Friday, 7 December 2012

Modern Young Finance: weekly round-up

A weekly round up of all the developments in the world of young people and financial services. @SophieRobson2


The Chancellor's Autumn Statement this week was greeted with mixed responses. Although slight increases in personal tax allowance (which will rise to £9,440) and increases to the ISA contribution limit (to £11,520) and for businesses, a 1% cut in corporation tax were welcomed, these changes were thought to be too small to really have an impact on people's working lives, especially those of young people, who are increasingly being squeezed by a lack of employment opportunities and steadily rising rental costs, amongst other things.


It was also reported this week that even second time buyers are turning to the Bank of Mum and Dad for help in upgrading their homes, as upgrading to a house with a second bedroom can set buyers back an average of £91,000. So even if you do manage to buy that first home, your troubles are far from over.

The Autumn Statement brought some relief for first-time buyers: although there was no mention of a return to the stamp duty holiday, the Chancellor did promise to continue with the Funding for Lending scheme, which enables banks and building societies to borrow from the government in order to accept more mortgage applications from first-time buyers who might not have built up substantial deposits. However, the deposits that most mortgage lenders require are still too high for most first-time buyers, so it is unlikely that this will have much impact in the short to medium term.

The government will also increase the amount of bankable annual gains from investments by 1%, and is also set to expand the number of investments which might be included on a list of stocks and shares lsas - which could be good news for young people who already have investments - as they are the group most likely to be investing in higher risk categories, and stand to benefit the most over the longer term.


Some welcome news from the world of financial education, albeit from the United States, as a recent report suggests that young people (aged between 16 and 29) may actually be one of the most financially literate age groups, because of the importance that they place on getting a decent report on their savings accounts. Recent research found that 25% of people in this age group put saving as their top personal finance priority, compared with 9% in the over 65s category.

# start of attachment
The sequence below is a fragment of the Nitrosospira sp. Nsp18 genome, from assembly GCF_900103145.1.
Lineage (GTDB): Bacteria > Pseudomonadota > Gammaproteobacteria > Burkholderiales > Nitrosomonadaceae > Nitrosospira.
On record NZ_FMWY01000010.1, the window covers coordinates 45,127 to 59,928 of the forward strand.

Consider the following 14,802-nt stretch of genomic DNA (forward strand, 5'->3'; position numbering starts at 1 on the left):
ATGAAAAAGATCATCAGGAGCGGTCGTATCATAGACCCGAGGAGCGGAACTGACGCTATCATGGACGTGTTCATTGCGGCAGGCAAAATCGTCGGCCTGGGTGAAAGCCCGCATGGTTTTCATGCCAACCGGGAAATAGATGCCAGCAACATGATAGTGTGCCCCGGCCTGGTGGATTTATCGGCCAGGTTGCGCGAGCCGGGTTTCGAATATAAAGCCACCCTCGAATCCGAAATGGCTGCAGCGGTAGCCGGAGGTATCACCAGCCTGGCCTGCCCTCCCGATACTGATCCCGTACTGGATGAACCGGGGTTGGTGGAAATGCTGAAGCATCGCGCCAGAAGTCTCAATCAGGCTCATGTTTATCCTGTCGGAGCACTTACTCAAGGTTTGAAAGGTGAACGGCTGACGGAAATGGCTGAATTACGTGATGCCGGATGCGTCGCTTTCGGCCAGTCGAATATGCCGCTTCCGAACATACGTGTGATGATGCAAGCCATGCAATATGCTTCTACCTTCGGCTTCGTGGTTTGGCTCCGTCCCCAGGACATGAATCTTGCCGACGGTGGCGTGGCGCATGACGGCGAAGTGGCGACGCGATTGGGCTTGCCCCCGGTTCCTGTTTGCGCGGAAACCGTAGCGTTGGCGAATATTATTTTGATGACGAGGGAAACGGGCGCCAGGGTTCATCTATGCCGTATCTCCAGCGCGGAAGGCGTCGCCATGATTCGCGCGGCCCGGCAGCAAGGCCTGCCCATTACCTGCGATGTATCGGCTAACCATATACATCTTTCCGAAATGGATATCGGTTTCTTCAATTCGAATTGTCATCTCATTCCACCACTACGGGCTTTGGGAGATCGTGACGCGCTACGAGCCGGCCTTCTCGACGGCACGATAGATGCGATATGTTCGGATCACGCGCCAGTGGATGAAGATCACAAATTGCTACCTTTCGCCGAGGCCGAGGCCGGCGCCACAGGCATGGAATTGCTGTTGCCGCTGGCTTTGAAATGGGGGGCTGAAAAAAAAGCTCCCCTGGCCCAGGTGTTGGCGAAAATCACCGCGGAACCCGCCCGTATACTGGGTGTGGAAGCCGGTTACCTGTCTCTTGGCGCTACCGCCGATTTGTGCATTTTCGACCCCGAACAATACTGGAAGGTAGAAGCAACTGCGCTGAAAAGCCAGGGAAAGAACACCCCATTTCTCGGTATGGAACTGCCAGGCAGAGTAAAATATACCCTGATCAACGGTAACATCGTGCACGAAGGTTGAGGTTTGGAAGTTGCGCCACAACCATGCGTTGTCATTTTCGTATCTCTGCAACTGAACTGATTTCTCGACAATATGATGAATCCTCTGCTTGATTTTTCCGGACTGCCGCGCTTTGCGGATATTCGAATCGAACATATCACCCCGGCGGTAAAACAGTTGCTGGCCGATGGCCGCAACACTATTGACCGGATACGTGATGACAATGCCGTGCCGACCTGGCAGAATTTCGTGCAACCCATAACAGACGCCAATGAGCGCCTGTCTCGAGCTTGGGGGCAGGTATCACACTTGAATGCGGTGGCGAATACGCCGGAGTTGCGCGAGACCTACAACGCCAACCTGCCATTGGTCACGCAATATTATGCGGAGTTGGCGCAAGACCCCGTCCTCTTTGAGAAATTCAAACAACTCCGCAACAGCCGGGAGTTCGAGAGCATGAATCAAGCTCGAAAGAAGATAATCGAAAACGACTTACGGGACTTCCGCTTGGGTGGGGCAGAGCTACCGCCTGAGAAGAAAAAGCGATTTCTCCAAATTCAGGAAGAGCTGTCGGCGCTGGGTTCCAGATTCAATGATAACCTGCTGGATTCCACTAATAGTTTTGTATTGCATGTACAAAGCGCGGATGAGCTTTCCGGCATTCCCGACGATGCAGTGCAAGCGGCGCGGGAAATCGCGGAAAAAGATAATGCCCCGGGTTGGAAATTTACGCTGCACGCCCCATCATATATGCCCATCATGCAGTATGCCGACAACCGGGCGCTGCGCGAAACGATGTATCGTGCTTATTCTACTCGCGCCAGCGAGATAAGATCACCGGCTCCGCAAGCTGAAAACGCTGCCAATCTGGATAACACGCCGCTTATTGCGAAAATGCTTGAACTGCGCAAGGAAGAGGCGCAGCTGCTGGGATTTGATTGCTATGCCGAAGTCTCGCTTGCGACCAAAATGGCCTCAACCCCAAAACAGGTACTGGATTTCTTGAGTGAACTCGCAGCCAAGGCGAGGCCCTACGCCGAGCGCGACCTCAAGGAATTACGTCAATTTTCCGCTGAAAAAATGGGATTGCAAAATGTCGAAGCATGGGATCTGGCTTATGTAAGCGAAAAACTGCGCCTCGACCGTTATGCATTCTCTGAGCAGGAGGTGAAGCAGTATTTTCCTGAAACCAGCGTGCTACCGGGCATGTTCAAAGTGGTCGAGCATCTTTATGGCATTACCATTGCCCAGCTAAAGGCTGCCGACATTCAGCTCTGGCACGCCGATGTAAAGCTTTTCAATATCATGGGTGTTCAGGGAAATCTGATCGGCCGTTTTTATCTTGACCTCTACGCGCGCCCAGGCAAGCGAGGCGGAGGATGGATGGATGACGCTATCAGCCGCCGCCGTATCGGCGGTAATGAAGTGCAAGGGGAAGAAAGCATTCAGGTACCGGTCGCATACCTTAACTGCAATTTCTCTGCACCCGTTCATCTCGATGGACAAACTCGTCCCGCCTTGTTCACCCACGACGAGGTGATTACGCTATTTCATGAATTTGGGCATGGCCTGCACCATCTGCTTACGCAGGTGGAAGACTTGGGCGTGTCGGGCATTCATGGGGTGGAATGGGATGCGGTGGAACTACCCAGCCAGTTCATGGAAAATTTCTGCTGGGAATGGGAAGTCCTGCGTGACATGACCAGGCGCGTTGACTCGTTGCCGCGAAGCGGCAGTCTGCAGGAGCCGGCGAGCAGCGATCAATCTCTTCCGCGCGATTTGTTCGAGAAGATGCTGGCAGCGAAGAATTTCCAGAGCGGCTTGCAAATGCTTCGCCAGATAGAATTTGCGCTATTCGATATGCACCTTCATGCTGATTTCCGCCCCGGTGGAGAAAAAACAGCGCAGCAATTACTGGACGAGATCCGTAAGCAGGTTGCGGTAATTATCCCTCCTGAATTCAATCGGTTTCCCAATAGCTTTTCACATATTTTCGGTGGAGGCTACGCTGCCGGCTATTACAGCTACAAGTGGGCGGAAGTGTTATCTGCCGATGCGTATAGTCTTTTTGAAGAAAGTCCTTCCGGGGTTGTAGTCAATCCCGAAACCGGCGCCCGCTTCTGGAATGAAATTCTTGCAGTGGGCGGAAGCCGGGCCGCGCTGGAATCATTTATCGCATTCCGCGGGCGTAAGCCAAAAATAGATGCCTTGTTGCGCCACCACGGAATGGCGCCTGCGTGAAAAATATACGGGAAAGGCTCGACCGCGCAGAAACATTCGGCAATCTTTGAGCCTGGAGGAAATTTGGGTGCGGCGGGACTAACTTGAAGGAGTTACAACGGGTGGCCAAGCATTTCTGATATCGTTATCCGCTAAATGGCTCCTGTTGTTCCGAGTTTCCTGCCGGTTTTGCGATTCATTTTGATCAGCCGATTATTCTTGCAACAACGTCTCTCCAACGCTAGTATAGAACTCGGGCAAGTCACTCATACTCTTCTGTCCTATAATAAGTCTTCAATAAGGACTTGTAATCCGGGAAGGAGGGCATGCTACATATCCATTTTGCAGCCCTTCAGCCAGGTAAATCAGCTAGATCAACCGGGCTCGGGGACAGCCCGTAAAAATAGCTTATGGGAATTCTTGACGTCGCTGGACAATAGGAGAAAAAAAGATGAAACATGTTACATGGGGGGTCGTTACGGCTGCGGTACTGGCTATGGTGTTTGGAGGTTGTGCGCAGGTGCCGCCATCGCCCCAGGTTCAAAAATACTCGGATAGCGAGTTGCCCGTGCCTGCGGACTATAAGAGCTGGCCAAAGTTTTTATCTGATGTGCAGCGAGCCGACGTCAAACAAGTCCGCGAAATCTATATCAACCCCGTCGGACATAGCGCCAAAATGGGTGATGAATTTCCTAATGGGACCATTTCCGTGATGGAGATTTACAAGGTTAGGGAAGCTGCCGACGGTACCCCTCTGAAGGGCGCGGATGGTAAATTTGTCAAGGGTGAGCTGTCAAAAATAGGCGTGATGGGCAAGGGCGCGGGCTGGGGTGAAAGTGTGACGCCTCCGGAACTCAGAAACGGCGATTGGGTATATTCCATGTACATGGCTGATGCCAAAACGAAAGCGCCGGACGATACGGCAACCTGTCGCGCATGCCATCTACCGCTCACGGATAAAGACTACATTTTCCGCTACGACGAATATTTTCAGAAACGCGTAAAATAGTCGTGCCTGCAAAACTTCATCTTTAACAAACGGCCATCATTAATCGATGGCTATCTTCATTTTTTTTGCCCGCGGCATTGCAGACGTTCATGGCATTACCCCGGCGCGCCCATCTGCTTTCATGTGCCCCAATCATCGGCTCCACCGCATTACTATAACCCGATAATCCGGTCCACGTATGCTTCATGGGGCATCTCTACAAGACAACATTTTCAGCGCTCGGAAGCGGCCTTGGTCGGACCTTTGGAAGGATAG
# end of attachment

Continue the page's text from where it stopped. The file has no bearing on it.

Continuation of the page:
Nebraska's board of education proposals for standards in social studies has put new emphasis on personal finance, as a result of the struggles many young people have faced as a result of the recession. 

Over in Malaysia, a new financial literacy programme, "My Finance Coach" has been launched by Allianz. This initiative was founded in Germany in 2010 and  aims to improve the money management skills of young people, by training volunteers to be My Finance Coaches and getting them to run classes on money and finance for people aged between 11 and 18.


Last week, we discussed several new payments platforms designed specifically for children. This week, a similar system has been set up in the US, called This website allows parents to control the money their children can spend online, while allowing children to manage money to buy things online. Crucially for the parents, it doesn't actually hold any money, which means that no personal information is needed for registering, but instead it operates as more of a management system, so that children can see how much they have saved and how much more they need to save. In turn, parents can keep track of how much money is in the account and decide on the items that their children can buy. A number of merchandisers have already signed up to the scheme, including Claire's, a jewellery store.


A poll by law firm Irwin Mitchell found that more than half of businesses want to see the default retirement age reinstated to free up employment opportunities for able younger employees. The default retirement age was scrapped in April 2011 in an attempt to eliminate age discrimination and increase tax receipts. Many of the firms surveyed were finding that many younger employees were leaving to join rival firms because of the bottle neck that was being created in their current firms by older workers staying on past the traditional age of retirement.


The growing problem of debt amongst young people was again brought to our attention by the story of Toby Thorn, 23, who took his life when he ran into debt as a result of student and credit card debt. This is compounded by increasing rental costs - by some estimates, these have risen by 20% in some parts of London, while wages for under 30 year olds have fallen by between 6% and 10% over the last decade.

Payday loans once again made the headlines this week - for the wrong reasons - as it emerged (in research by Insolvency firm R3) that nearly one in ten people were considering taking out a payday loan to help meet the costs of Christmas. Step Change Debt Charity also reported that the number of people seeking help with debt from payday loans has soared by 300% in the past 2 years. It might be worth taking a closer look at how this problem develops once the new interest rate caps are put into place...

There was some good news this week though for those who pay out regularly on train fares. The government agreed to cap fare increases at 1% above the rate of inflation rather than 3%, which should help to ease the burden on regular commuters.

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